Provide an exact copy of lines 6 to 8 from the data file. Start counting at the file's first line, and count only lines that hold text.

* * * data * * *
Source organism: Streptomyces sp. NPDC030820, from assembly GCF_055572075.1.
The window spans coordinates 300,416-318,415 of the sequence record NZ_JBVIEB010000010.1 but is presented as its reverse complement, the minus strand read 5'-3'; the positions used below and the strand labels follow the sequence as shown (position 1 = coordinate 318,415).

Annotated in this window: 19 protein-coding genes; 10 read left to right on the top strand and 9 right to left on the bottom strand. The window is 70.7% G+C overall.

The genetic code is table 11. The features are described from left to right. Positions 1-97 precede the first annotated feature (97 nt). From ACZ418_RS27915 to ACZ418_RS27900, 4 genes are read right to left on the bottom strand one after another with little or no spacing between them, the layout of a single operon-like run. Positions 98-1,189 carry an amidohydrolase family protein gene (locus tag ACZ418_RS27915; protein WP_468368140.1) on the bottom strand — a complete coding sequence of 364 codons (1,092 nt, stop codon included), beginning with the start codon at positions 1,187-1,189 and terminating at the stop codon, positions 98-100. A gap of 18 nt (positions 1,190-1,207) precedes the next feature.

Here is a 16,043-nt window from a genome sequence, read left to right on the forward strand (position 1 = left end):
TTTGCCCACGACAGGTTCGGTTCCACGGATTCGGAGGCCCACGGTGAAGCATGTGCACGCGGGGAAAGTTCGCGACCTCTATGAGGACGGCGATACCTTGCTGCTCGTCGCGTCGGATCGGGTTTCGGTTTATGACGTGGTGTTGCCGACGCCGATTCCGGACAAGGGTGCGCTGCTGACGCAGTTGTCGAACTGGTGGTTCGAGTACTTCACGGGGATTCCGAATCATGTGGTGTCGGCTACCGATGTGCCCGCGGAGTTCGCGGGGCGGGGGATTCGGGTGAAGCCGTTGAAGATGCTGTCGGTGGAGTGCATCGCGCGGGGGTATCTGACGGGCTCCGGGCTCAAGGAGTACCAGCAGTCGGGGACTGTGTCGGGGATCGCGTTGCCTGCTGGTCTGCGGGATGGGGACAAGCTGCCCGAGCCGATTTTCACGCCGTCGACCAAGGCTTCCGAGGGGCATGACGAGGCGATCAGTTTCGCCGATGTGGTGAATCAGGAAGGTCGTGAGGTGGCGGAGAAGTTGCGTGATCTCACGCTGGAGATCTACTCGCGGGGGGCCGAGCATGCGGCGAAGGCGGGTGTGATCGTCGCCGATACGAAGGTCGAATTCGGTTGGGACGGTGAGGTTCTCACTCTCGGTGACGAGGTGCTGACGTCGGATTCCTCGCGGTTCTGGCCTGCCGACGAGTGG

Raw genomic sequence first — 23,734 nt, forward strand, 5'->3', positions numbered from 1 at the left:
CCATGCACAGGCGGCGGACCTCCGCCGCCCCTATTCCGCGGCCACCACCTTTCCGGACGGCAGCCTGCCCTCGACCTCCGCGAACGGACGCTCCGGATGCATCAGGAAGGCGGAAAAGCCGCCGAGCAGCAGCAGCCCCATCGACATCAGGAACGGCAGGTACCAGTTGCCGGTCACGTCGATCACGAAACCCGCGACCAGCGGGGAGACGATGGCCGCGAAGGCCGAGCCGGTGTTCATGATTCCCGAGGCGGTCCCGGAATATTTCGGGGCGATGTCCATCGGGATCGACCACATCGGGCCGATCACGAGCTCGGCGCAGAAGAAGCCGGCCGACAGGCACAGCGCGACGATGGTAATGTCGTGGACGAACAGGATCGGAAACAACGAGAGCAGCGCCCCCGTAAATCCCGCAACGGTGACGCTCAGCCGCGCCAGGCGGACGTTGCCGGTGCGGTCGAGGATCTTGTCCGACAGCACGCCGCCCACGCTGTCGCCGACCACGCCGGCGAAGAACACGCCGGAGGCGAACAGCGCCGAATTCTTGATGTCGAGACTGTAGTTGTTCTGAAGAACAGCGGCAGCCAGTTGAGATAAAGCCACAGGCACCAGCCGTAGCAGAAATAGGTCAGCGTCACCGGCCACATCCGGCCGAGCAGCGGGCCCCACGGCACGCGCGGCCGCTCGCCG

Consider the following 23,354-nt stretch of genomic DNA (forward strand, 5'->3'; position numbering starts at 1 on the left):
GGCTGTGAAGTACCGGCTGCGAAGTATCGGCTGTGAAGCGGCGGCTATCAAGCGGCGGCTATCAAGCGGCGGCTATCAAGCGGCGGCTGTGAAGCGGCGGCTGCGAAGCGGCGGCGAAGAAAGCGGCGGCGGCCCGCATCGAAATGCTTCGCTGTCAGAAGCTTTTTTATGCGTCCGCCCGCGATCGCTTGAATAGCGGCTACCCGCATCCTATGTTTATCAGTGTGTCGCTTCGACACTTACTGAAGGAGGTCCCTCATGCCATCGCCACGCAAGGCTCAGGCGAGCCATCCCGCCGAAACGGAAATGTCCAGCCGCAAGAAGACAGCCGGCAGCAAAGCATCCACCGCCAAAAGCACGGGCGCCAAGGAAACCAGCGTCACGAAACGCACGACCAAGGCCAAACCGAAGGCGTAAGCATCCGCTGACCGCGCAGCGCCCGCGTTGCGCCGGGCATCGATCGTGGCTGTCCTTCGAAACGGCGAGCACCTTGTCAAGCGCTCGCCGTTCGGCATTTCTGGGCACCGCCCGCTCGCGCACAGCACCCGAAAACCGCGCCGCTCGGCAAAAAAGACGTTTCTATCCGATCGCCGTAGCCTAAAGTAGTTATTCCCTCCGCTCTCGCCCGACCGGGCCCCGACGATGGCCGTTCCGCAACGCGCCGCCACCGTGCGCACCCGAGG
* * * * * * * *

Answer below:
TTTGCCCACGACAGGTTCGGTTCCACGGATTCGGAGGCCCACGGTGAAGCATGTGCACGCGGGGAAAGTTCGCGACCTCTATGAGGACGGCGATACCTTGCTGCTCGTCGCGTCGGATCGGGTTTCGGTTTATGACGTGGTGTTGCCGACGCCGATTCCGGACAAGGGTGCGCTGCTGACGCAGTTGTCGAACTGGTGGTTCGAGTACTTCACGGGGATTCCGAATCATGTGGTGTCGGCTACCGATGTGCCCGCGGAGTTCGCGGGGCGGGGGATTCGGGTGAAGCCGTTGAAGATGCTGTCGGTGGAGTGCATCGCGCGGGGGTATCTGACGGGCTCCGGGCTCAAGGAGTACCAGCAGTCGGGGACTGTGTCGGGGATCGCGTTGCCTGCTGGTCTGCGGGATGGGGACAAGCTGCCCGAGCCGATTTTCACGCCGTCGACCAAGGCTTCCGAGGGGCATGACGAGGCGATCAGTTTCGCCGATGTGGTGAATCAGGAAGGTCGTGAGGTGGCGGAGAAGTTGCGTGATCTCACGCTGGAGATCTACTCGCGGGGGGCCGAGCATGCGGCGAAGGCGGGTGTGATCGTCGCCGATACGAAGGTCGAATTCGGTTGGGACGGTGAGGTTCTCACTCTCGGTGACGAGGTGCTGACGTCGGATTCCTCGCGGTTCTGGCCTGCCGACGAGTGG

Raw genomic sequence first — 23,734 nt, forward strand, 5'->3', positions numbered from 1 at the left:
CCATGCACAGGCGGCGGACCTCCGCCGCCCCTATTCCGCGGCCACCACCTTTCCGGACGGCAGCCTGCCCTCGACCTCCGCGAACGGACGCTCCGGATGCATCAGGAAGGCGGAAAAGCCGCCGAGCAGCAGCAGCCCCATCGACATCAGGAACGGCAGGTACCAGTTGCCGGTCACGTCGATCACGAAACCCGCGACCAGCGGGGAGACGATGGCCGCGAAGGCCGAGCCGGTGTTCATGATTCCCGAGGCGGTCCCGGAATATTTCGGGGCGATGTCCATCGGGATCGACCACATCGGGCCGATCACGAGCTCGGCGCAGAAGAAGCCGGCCGACAGGCACAGCGCGACGATGGTAATGTCGTGGACGAACAGGATCGGAAACAACGAGAGCAGCGCCCCCGTAAATCCCGCAACGGTGACGCTCAGCCGCGCCAGGCGGACGTTGCCGGTGCGGTCGAGGATCTTGTCCGACAGCACGCCGCCCACGCTGTCGCCGACCACGCCGGCGAAGAACACGCCGGAGGCGAACAGCGCCGAATTCTTGATGTCGAGACTGTAGTTGTTCTGAAGAACAGCGGCAGCCAGTTGAGATAAAGCCACAGGCACCAGCCGTAGCAGAAATAGGTCAGCGTCACCGGCCACATCCGGCCGAGCAGCGGGCCCCACGGCACGCGCGGCCGCTCGCCG